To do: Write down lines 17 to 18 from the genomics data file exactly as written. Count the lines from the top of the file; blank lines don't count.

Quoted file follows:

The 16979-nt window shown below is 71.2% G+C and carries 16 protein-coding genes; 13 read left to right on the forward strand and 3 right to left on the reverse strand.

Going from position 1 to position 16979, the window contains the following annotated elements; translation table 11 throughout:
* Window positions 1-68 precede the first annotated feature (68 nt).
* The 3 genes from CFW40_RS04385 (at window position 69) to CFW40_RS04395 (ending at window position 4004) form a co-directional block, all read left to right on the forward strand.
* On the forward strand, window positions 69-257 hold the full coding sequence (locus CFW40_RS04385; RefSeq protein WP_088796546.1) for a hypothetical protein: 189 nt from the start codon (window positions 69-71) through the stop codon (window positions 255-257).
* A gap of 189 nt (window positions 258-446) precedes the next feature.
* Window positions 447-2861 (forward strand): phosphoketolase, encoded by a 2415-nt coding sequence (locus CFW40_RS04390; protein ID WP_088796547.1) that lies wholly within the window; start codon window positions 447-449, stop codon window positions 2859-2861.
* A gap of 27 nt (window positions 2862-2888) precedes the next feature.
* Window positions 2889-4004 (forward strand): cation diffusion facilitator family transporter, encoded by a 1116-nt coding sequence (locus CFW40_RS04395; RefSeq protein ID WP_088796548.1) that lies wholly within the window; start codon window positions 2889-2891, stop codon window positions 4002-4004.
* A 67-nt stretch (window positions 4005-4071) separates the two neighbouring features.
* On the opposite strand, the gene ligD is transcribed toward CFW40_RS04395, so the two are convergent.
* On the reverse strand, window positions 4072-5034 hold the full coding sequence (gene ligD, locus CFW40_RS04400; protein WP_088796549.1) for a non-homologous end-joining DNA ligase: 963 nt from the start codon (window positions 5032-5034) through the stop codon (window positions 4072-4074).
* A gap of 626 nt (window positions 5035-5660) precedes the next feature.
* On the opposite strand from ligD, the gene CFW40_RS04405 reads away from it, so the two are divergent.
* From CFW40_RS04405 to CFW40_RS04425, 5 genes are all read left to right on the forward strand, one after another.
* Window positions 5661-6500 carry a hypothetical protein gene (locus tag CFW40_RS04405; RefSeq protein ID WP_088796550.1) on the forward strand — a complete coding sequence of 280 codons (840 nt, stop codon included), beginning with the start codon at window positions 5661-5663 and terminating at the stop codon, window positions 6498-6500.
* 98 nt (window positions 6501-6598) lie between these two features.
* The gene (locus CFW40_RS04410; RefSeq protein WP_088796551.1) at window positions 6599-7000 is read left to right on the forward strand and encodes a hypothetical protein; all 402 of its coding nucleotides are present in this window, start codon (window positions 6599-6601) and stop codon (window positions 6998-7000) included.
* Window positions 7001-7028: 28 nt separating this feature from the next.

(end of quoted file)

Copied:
* 98 nt (window positions 6501-6598) lie between these two features.
* The gene (locus CFW40_RS04410; RefSeq protein WP_088796551.1) at window positions 6599-7000 is read left to right on the forward strand and encodes a hypothetical protein; all 402 of its coding nucleotides are present in this window, start codon (window positions 6599-6601) and stop codon (window positions 6998-7000) included.